Not doubting your work or anything, just trying to be thorough.

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Rossi, yeah your bike has three jets, a pilot jet and a main jet in the left carb and just a main jet in the right carb. Your bike should start and run with the stock jetting after you do the piston work but even at your altitude and temps i would bet you could benefit from slightly more fuel. A good starting point is 55 pilot and 125 in both mains. The size is stamped on the side of the jets. After that just post any questions and someone will help you get it dialed in right.

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Well, she's a runnin' again. Here's how it came about: I knuckled under and dragged the thing to the local Honda shop. They were willing to give it a listen. "They" being a twenty-something kiddo who had never heard of an XL600. My confidence waning, I fired it up and was witness to a series of "Hmmmm's", "Huh's", and scratching of a pubescent chin. Junior had couple quick conferences with the main man, who was hiding around the corner, and they concluded that it was definitely a carburetion problem, due in fact to the air screw issue. That being it didn't matter where the thing was set (or even installed), the bike ran the same: uber crappy.

 

Armed with this wealth of knowledge I dragged the thing to a local privateer mechanic, the same dude that rebuilt the carbs when Demon Dave was the proud owner. Yeah, he recognized it, even remembering it needed a stator. After a short reunion of reminiscing, Dude listened to it, ran it down the street and after experiencing no issues, pronounced it fit for duty. He did say that I should check the petcock screen for gunk.

 

I decided at that point to stuff a new spark plug in, just for fun. That done and seeing no improvement, I decided to pull the carbs off, again, and replace them with the set off the '85. After all, I already had gone through them and that bike ran well for the four minutes it took me to decide it needed rebuilding. So that I did, finding that if you do something over, and over, and over, and over again, you get pretty good at it. An hour later I had the new set in. I also cleaned out the petcock screen (it was fine). 

 

Lo and behold, it fired right up and after a little coughing and puking, ran like a top. Ran it up and down the highway for a couple miles, and gave it the stamp of approval. Looks like the bowl gaskets leak, but I'm okay with that for now.

 

Do I know what was wrong? Nope. Don't care at this point, but I will tear the original carbs down, again, and clean 'em out, again. I've heard of some guys removing the jets and related paraphernalia and dropping the whole thing in a big pot of boiling water for eight hours or so. I may try that. Mama will love it simmering away right next to the Alfredo sauce.

 

But for now my Baby's back and I'm going riding. Now that the sun is gone and given way to more typical Washington Springtime weather, that is.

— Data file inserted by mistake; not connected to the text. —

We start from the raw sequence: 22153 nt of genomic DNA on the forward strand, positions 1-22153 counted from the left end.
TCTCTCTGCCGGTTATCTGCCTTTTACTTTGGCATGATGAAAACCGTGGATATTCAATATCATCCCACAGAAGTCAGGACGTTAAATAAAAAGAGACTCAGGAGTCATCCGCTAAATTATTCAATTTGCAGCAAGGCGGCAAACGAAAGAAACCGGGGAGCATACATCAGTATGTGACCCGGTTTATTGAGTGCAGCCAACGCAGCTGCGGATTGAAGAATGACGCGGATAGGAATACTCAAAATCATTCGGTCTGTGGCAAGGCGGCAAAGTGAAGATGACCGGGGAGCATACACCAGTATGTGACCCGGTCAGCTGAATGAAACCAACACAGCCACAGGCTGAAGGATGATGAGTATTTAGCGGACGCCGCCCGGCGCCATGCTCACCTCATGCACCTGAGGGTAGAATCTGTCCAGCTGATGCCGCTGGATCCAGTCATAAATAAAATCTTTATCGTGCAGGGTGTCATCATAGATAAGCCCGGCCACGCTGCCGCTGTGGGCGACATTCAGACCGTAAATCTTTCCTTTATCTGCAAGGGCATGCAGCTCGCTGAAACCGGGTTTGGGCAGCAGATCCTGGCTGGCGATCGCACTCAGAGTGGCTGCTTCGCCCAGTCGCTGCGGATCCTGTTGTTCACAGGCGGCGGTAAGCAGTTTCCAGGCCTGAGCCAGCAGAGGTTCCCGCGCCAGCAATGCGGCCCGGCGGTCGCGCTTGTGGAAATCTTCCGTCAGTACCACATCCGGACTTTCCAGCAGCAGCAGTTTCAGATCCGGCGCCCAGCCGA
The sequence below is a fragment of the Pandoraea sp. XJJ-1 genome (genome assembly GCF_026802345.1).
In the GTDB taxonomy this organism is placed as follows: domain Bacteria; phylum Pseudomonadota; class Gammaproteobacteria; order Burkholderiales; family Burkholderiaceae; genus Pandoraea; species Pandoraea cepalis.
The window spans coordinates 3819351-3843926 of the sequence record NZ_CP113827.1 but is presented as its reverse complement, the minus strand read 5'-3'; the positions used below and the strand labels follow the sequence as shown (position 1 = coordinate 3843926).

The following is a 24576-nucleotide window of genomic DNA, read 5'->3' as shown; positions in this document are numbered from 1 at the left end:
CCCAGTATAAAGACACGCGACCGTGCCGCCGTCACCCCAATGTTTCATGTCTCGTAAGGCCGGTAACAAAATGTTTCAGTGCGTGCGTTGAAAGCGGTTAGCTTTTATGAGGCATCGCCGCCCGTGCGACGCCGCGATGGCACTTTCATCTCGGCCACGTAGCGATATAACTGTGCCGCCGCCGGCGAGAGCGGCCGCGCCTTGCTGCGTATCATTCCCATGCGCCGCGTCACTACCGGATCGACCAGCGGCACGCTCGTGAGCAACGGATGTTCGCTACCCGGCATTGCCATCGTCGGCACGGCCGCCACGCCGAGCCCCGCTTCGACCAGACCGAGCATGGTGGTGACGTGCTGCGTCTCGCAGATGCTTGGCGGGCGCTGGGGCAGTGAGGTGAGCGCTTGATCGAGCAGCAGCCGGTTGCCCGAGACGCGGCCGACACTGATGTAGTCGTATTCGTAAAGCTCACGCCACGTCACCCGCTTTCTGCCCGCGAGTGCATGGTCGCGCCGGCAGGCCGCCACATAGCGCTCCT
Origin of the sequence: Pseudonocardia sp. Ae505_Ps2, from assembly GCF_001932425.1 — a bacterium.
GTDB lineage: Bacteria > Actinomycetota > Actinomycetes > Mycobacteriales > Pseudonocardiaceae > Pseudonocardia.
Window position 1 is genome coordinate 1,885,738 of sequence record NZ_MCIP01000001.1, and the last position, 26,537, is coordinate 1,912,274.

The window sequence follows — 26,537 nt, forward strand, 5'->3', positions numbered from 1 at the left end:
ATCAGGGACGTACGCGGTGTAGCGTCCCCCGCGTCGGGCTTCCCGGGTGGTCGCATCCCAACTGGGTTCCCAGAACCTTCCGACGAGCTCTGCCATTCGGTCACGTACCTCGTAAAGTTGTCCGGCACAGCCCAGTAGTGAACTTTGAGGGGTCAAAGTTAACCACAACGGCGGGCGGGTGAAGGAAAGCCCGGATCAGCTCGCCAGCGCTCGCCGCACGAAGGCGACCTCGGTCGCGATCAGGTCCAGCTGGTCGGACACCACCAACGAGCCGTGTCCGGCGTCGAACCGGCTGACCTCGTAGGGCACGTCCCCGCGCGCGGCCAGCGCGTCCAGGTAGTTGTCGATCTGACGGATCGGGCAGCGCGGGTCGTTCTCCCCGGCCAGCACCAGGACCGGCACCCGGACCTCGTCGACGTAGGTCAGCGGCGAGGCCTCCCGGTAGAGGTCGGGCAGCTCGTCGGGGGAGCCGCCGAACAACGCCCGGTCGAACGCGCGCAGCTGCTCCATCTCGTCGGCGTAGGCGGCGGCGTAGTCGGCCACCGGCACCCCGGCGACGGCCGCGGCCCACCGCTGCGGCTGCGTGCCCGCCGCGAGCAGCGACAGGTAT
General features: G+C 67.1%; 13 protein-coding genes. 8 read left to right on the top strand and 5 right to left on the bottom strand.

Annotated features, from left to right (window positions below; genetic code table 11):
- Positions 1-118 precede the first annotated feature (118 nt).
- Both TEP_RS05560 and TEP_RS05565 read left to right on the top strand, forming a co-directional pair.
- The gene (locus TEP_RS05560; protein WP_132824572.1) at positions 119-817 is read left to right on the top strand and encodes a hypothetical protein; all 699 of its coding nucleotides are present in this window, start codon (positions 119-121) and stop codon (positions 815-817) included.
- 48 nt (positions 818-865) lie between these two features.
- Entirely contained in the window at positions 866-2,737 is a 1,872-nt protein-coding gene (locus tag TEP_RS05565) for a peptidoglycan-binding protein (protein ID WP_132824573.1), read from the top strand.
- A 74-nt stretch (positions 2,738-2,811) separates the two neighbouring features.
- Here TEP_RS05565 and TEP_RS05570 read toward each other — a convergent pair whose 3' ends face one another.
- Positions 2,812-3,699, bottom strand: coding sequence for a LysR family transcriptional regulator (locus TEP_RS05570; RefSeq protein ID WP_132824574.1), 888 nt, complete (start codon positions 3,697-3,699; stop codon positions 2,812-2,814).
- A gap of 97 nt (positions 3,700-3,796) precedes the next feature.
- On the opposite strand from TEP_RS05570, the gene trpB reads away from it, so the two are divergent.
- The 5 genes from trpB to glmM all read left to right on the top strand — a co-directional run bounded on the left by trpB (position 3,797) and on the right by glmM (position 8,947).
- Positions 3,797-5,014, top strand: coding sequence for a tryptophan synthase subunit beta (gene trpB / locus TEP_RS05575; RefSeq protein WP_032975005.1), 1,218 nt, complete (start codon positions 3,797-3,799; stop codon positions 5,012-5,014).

Thanks for all the suggestions, guys!

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Here's a plan: slap the bad carbs on the rebuild project bike, sell it to Dave for a premium, and take out an insurance policy on Dave. Profit.

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Diamond Dave has sworn off bikes for good. Being laid up for four months in recovery will do that to some people, I guess. When I mentioned "his bike" had died on me and left me stranded, he announced the 90-day warranty was up, a wry smile etched on his face. Didn't plan on the project bike being a parts bike, but that's how it's turning out. 

 

Did I mention how much I love the dual throttle cable set-up on this sucker? Oh, yeah, love in the first degree. Intermixed with all this other hocus-pocus, I determined that the throttle cables needed replaced. The ones on Dave's bike clearly weren't the right ones. Instead of routing through the forks, they went to the right of the whole steering set up. All fine and dandy unless you make a hard right turn. Tends to put the 'ol pinch on the cables. Tried re-routing them through the forks, but they were too short. Since the bike was gonna be torn apart anyway, I decided to replace the cables. The first set I got from the Honda shop, Parts Unlimited brand, did not fit. They were longer than Dave's cables, so I thought I was golden. I was more like pewter. The pull cable was okay, but trying to get the push cable on was a friggin nightmare. The cable mounts at three points: Throttle grip, cable mount on the carb body, and carb assembly. I could get any two points attached just fine. The third point, regardless of where I tried, was nearly impossible. When I could get it on by using the stronger back muscles and a great deal of strain, the throttle was bound like a convenience store clerk after a robbery. Honda swapped out the cables for a set of Motion Pro cables. Their length was a little longer, but it made no difference. I finally decided that a single pull cable will work just fine for me. And it does.

 

Any opinions on the single cable set up, or how to get the push cable on? And yes, they are different cables with different part numbers.

 

Ma halo. 

Edited by Kerchak